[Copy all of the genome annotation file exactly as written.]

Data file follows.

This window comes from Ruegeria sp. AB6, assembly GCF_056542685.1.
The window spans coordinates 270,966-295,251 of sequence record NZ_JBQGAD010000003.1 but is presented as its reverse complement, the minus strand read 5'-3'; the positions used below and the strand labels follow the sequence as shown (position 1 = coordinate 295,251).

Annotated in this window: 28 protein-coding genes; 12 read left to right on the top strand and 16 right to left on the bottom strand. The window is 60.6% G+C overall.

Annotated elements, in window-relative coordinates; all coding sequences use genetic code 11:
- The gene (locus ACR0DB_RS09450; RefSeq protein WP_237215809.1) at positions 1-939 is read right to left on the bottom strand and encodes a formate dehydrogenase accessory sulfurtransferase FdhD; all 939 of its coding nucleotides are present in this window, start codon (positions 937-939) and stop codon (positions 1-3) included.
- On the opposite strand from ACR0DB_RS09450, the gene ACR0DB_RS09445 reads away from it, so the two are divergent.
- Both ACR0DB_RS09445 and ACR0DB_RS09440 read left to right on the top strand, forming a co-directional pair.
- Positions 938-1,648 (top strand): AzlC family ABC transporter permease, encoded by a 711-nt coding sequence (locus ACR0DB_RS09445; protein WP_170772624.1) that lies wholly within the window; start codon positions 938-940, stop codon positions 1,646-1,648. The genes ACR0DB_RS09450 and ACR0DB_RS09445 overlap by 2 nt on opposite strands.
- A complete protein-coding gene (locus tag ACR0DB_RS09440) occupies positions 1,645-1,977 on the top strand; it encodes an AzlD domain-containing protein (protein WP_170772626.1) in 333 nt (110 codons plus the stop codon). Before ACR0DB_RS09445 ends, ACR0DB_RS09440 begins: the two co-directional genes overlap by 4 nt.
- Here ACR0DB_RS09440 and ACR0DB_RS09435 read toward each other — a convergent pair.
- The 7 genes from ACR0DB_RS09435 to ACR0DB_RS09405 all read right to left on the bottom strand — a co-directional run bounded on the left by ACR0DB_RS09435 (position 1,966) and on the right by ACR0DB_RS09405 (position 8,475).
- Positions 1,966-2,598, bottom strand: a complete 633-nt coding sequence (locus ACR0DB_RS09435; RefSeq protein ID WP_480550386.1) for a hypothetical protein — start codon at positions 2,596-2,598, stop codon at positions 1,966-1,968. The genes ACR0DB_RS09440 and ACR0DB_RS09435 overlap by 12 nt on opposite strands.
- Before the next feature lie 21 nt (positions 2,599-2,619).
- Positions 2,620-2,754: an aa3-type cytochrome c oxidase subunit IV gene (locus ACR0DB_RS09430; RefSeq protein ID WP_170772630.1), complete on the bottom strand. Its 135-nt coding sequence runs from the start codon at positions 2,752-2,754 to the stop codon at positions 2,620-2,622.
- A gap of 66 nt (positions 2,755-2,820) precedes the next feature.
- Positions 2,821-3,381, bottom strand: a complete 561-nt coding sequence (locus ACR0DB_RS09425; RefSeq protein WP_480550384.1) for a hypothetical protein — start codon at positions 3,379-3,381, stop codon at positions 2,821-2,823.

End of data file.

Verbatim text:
This window comes from Ruegeria sp. AB6, assembly GCF_056542685.1.
The window spans coordinates 270,966-295,251 of sequence record NZ_JBQGAD010000003.1 but is presented as its reverse complement, the minus strand read 5'-3'; the positions used below and the strand labels follow the sequence as shown (position 1 = coordinate 295,251).

Annotated in this window: 28 protein-coding genes; 12 read left to right on the top strand and 16 right to left on the bottom strand. The window is 60.6% G+C overall.

Annotated elements, in window-relative coordinates; all coding sequences use genetic code 11:
- The gene (locus ACR0DB_RS09450; RefSeq protein WP_237215809.1) at positions 1-939 is read right to left on the bottom strand and encodes a formate dehydrogenase accessory sulfurtransferase FdhD; all 939 of its coding nucleotides are present in this window, start codon (positions 937-939) and stop codon (positions 1-3) included.
- On the opposite strand from ACR0DB_RS09450, the gene ACR0DB_RS09445 reads away from it, so the two are divergent.
- Both ACR0DB_RS09445 and ACR0DB_RS09440 read left to right on the top strand, forming a co-directional pair.
- Positions 938-1,648 (top strand): AzlC family ABC transporter permease, encoded by a 711-nt coding sequence (locus ACR0DB_RS09445; protein WP_170772624.1) that lies wholly within the window; start codon positions 938-940, stop codon positions 1,646-1,648. The genes ACR0DB_RS09450 and ACR0DB_RS09445 overlap by 2 nt on opposite strands.
- A complete protein-coding gene (locus tag ACR0DB_RS09440) occupies positions 1,645-1,977 on the top strand; it encodes an AzlD domain-containing protein (protein WP_170772626.1) in 333 nt (110 codons plus the stop codon). Before ACR0DB_RS09445 ends, ACR0DB_RS09440 begins: the two co-directional genes overlap by 4 nt.
- Here ACR0DB_RS09440 and ACR0DB_RS09435 read toward each other — a convergent pair.
- The 7 genes from ACR0DB_RS09435 to ACR0DB_RS09405 all read right to left on the bottom strand — a co-directional run bounded on the left by ACR0DB_RS09435 (position 1,966) and on the right by ACR0DB_RS09405 (position 8,475).
- Positions 1,966-2,598, bottom strand: a complete 633-nt coding sequence (locus ACR0DB_RS09435; RefSeq protein ID WP_480550386.1) for a hypothetical protein — start codon at positions 2,596-2,598, stop codon at positions 1,966-1,968. The genes ACR0DB_RS09440 and ACR0DB_RS09435 overlap by 12 nt on opposite strands.
- Before the next feature lie 21 nt (positions 2,599-2,619).
- Positions 2,620-2,754: an aa3-type cytochrome c oxidase subunit IV gene (locus ACR0DB_RS09430; RefSeq protein ID WP_170772630.1), complete on the bottom strand. Its 135-nt coding sequence runs from the start codon at positions 2,752-2,754 to the stop codon at positions 2,620-2,622.
- A gap of 66 nt (positions 2,755-2,820) precedes the next feature.
- Positions 2,821-3,381, bottom strand: a complete 561-nt coding sequence (locus ACR0DB_RS09425; RefSeq protein WP_480550384.1) for a hypothetical protein — start codon at positions 3,379-3,381, stop codon at positions 2,821-2,823.